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Shirley Weber Confirmed as California's First Black Secretary of State

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Assemblywoman Shirley Weber, D-San Diego, at the state Capitol in Sacramento on Aug. 15, 2019. (Stephanie Lister/KQED)

Dr. Shirley Weber, a Democratic assemblywoman from San Diego, was confirmed as California's secretary of state on Thursday, winning approval in the state Senate a day after the Assembly gave her nomination unanimous support.

Weber will become California's first Black secretary of state. Born in Jim Crow-era Arkansas, Weber's family fled to California after her father was threatened by a lynch mob.

"How ironic it is that a girl whose father could not vote, whose grandparents never had a chance to vote, is now responsible for 40 million Californians and their right to vote," Weber said on Wednesday, after the Assembly approved her nomination on a 70-0 vote.

Weber will fill the vacancy created by former Secretary of State Alex Padilla's appointment to the U.S. Senate. She will become the state's top elections official in the wake of an election with historic levels of voter turnout in the midst of widespread changes to the voting process brought on by the COVID-19 pandemic.

Before serving four terms in the state Assembly, Weber was a member of the San Diego Board of Education and spent decades as a professor at San Diego State University.


The Assembly broke into applause after the vote to confirm Weber was recorded, reflecting the widespread and bipartisan admiration for Weber in the state Legislature, where she is known as a conscientious lawmaker and powerful orator.

"Anytime Dr. Weber speaks, we all listen," said Assemblyman Mike Gipson, D-Carson.

During her time in the Assembly, Weber has spearheaded efforts to reform laws governing police use of force and ensure the right to vote for Californians in county jail.

Dana Williamson, a former adviser to Jerry Brown, tweeted that the former governor "used to make us all be quiet when [Weber] would speak on the floor."

Even Republicans who opposed Weber's nomination offered praise, and no legislator voted against her confirmation. In the Senate, all nine Republicans abstained from the 29-0 vote.

“Even during passionate debate, she always showed the greatest kindness to myself and my colleagues," said state Sen. Shannon Grove, R-Bakersfield. "And I think that speaks of a statesperson.”

In both houses, this week's confirmation process played out as a celebration of one of the Legislature's most revered members, while also offering a preview of Weber's agenda for the office.

"She is a force of nature and a force for good," said Senate Pro Tem Toni Atkins, D-San Diego, before Thursday's vote. "Being the state's chief elections officer is an awesome responsibility."

In committee hearings, Weber said she'd focus on maintaining the state's recent high levels of voter engagement.

Weber on Her Family's Journey to CA

During Padilla's six-year tenure, California transitioned towards more widespread use of vote by mail, while voter registration and participation climbed in both presidential and mid-term elections. In 2020, 70% of eligible voters and 80% of registered voters cast a ballot, benchmarks not reached in decades.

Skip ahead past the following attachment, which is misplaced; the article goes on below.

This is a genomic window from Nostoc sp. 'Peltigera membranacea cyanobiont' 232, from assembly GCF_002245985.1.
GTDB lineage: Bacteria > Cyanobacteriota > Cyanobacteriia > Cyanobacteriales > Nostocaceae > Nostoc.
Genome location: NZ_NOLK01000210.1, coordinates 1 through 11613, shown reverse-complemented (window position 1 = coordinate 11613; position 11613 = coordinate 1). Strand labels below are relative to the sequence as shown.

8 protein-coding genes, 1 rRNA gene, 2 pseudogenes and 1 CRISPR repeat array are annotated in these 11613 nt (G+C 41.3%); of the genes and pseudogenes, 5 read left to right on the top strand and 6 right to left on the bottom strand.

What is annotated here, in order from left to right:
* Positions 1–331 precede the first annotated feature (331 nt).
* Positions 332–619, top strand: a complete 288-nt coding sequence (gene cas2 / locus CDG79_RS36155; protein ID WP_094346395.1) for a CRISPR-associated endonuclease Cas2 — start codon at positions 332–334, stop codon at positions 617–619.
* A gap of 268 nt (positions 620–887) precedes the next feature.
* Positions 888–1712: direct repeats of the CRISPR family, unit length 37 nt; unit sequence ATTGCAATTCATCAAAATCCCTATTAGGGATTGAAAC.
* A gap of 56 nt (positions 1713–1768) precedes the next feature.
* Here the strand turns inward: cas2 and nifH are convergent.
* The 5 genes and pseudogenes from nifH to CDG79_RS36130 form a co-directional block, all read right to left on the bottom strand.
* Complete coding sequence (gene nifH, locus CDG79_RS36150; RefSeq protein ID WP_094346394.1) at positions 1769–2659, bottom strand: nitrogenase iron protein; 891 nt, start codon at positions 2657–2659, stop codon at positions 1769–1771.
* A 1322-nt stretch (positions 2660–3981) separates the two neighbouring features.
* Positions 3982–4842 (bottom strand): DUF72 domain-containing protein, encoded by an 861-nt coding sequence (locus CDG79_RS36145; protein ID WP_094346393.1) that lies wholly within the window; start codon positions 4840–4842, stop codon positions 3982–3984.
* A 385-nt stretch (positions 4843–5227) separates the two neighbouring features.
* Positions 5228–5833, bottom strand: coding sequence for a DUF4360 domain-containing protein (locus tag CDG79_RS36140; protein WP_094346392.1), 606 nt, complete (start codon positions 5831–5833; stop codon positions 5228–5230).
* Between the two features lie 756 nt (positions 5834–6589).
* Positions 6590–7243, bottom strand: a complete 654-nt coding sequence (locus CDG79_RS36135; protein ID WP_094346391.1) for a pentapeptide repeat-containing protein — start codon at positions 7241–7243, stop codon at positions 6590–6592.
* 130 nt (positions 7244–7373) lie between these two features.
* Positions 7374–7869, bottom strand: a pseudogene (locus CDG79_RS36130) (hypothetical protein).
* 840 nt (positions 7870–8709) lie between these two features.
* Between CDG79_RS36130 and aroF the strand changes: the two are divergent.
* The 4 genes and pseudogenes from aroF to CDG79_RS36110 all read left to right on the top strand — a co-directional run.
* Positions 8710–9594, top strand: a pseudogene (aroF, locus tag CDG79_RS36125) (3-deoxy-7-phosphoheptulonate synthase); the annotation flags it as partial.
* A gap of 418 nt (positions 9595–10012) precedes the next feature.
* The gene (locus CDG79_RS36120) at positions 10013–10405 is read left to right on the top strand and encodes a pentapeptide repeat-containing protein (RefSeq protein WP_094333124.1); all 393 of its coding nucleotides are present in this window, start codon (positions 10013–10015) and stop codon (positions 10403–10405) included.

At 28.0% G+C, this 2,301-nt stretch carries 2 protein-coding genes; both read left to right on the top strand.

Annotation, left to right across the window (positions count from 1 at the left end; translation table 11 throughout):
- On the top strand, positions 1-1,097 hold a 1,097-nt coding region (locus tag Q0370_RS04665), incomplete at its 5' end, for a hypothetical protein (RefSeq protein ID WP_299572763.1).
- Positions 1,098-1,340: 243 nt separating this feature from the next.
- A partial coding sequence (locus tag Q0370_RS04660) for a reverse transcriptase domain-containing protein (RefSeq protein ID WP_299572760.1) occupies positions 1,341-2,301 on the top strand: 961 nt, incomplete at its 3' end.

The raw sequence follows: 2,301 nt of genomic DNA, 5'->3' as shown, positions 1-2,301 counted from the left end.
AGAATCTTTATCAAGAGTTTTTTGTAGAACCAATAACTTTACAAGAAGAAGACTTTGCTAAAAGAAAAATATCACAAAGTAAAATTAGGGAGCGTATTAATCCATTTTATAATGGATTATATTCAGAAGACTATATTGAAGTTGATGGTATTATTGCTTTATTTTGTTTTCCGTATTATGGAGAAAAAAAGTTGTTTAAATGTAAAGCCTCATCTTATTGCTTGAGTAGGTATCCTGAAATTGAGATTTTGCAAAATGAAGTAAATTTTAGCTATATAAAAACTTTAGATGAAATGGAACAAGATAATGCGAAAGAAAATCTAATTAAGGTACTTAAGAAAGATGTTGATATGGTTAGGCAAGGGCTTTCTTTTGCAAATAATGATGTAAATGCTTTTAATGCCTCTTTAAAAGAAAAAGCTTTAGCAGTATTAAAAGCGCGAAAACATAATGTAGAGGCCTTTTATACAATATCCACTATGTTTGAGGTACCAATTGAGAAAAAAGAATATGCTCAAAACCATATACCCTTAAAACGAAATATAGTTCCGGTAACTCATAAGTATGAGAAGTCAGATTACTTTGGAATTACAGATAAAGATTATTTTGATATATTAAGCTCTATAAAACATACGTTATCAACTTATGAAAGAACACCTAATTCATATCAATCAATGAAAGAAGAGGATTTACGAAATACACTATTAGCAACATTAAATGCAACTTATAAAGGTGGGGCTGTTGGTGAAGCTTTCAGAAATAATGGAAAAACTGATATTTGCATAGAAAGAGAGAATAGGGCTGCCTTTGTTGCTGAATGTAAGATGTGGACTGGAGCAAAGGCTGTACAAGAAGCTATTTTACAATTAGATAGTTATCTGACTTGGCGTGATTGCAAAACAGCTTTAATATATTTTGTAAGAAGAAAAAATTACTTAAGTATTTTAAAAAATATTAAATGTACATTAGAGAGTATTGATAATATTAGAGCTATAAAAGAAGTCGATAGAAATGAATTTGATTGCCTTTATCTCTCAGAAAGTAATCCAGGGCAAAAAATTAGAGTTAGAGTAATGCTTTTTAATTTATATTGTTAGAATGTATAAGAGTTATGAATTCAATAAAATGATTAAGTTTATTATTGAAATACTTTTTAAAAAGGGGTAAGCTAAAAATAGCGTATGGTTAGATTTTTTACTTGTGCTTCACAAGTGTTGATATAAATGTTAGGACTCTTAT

Democrats in the Legislature are hoping to enshrine some of the voting changes brought on by the pandemic — namely, sending every registered voter a ballot by default, an idea piloted statewide in 2020 in order to encourage voting at home during the pandemic. On Thursday, the state Senate approved continuing universal vote-by-mail for elections held in 2021. That bill now goes to the Assembly.

Weber has said she supports legislation to permanently mail voters a ballot, and she told an Assembly committee that she would back efforts to phase out the use of assigned polling places under the Voters Choice Act. That law (currently optional for counties) allows a transition from neighborhood polling places to larger vote centers that are open for longer hours and can be used by any voter in the county.

"The Legislature could mandate it and I would probably be very supportive of them doing that," Weber said. "I think it does begin to address the issue of accessibility and making sure that everyone has a chance to vote."

Weber suggested that counties only be required to offer three days of early voting, instead of the 11 currently prescribed by law, which could help local election officials better afford and manage a shift to the vote center model.

Unlike Padilla, Weber said she is opposed to allowing 17-year-old Californians vote in primary elections if they turn 18 by the general election. That was the change proposed by Proposition 18 last year, which was rejected by voters.

"I'm opposed to it and have voted against it in the past," said Weber. "We can begin the conversation again but once [the state] voted against it, it's like, do we take it up again and again and again?"

In her hearing before the Senate Rules Committee on Wednesday, Weber was pressed by Republicans to lead a clean-up of dead and inactive voters in the voter rolls and adhere to the state's rules on contracting. Padilla was criticized for authorizing a contract with a Democrat-affiliated firm for statewide voter education, despite the Legislature's instruction to send the money to counties.

State Sen. Scott Wilk, R-Santa Clarita, asked Weber if she agreed that her office would have "no authority to simply choose the amount you think is appropriate to spend."

"Sure, you stay within the confines of the allocation," Weber responded.

Weber will serve the final two years of Padilla's term, and has vowed to seek reelection in 2022.

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